He was gone a lot, traveling here and there. And when he was called on it, Seattle Parks Superintendent Tim Gallagher offered to pack his bags for good — but not without alluding to "The upcoming collapse of a truly great park system."

He was gone a lot, traveling here and there.

And when he was called on it, Seattle Parks Superintendent Tim Gallagher offered to pack his bags for good — but not without alluding to “The upcoming collapse of a truly great park system.”

In other words: You’ll be sorry.

Oh, we already are, especially for what we did in 2008. We were so happy, so sure of our future, and Gallagher, that we invested in the civic equivalent of a Ferrari: a $146 million parks levy earmarked for the development of new parks, playgrounds and P-patches.

It looks like a foolish indulgence now, as city officials scramble to make up for a $15 million budget shortfall by cutting, among other things, park operations.

The department gets 65 percent of its budget from the general fund. Using, or re-prioritizing the levy money to save current parks programs would require a ballot measure.

It’s like a new divorcée walking from room to room, wondering what to toss in order to survive, while that new Ferrari sits in the garage.

First in most minds, though, are the kids; and the 27 parks-run community centers where hundreds attend preschool and summer programs that start in a matter of weeks.

The centers are on the cutting block; everything is. Mayor Mike McGinn has ordered all department heads to go back to their 2010 budgets and find reductions. He will review their choices in the coming days and may make more of his own.

Nothing has been decided, but Councilwoman Sally Bagshaw sent a note to constituents saying that parks could expect a 3 percent cut — or more.

The news has had a Chicken Little effect. All over the city, families are sure that the sky is falling, but don’t know where, how hard, or even how to prepare.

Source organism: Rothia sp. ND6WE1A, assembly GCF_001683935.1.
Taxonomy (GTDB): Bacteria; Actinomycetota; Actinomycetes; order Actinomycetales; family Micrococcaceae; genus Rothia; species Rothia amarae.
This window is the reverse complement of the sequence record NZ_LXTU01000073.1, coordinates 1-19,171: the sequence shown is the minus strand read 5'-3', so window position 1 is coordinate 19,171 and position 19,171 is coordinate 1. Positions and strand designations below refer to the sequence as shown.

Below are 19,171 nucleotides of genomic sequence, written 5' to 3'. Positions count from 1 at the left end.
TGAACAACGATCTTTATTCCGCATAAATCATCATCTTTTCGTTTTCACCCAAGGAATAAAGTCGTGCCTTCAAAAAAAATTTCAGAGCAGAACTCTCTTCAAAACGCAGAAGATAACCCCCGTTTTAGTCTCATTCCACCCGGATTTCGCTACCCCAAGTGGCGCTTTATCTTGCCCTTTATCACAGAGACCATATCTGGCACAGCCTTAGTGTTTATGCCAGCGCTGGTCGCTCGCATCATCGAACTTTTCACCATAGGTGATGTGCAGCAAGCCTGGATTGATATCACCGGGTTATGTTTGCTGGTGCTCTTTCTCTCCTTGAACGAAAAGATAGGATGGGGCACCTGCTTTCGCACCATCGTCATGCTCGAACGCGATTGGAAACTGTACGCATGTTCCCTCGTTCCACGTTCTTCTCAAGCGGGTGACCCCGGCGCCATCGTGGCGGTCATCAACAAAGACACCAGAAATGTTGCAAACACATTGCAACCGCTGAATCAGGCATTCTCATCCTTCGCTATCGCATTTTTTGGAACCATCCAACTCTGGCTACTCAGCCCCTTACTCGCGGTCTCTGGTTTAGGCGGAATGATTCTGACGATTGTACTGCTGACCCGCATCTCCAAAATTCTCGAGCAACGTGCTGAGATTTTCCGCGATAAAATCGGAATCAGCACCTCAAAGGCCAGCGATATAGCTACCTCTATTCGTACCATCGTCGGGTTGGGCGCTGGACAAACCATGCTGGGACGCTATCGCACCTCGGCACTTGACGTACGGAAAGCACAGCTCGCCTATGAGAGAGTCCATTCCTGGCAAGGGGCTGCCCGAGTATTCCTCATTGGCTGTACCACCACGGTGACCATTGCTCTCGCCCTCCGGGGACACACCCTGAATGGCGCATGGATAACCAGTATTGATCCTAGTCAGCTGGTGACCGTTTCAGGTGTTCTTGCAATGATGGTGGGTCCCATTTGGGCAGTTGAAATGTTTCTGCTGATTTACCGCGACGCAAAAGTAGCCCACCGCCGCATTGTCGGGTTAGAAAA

“The level of fear and anxiety is incredible,” said Adam Tischler, 35, one of a group of citizens working to save the Ballard and Loyal Heights Community Centers. “The city has refused to say that the cuts aren’t going to happen. So the perceived risk to the community is pretty high.”

Tischler doesn’t know of any neighborhood family with kids that doesn’t “lean heavily” on either of the two centers. His daughter goes to school at the Loyal Heights Community Center three days a week and is scheduled for four days a week next year.

If the cuts don’t come this year, they surely will next, when the Parks Department faces cuts of more than $10 million and more than 100 full-time positions.

“We are completely behind the 8-ball,” Tischler said.

It’s ironic, since McGinn made his mark running the 2008 levy campaign. Now, new parks seem to be the last thing we need.

But we’ve already approved $2.5 million to turn Bell Street into a park boulevard, and putting a new playground in at Golden Gardens.

It’s just now, hundreds of kids may not have a park, a preschool or, in some cases, a pool because of the budget woes. It’s going to be a long summer.

City Council members make great hay about the schools not being their problem, but thousands of kids attend preschool at the city’s community centers.

If those programs are cut, we’re essentially hurting one of the systems that get kids ready for public schools.

The centers also make Seattle what it is proud to be: a city of neighborhoods.

“You move to Seattle not because of the schools, but because of the neighborhoods,” Tischler said. “And if they cut these centers, you wonder: What is the city, then?”

Nicole Brodeur’s column appears Tuesday and Friday. Reach her at 206-464-2334 or nbrodeur@seattletimes.com.

What’s summer without a pool?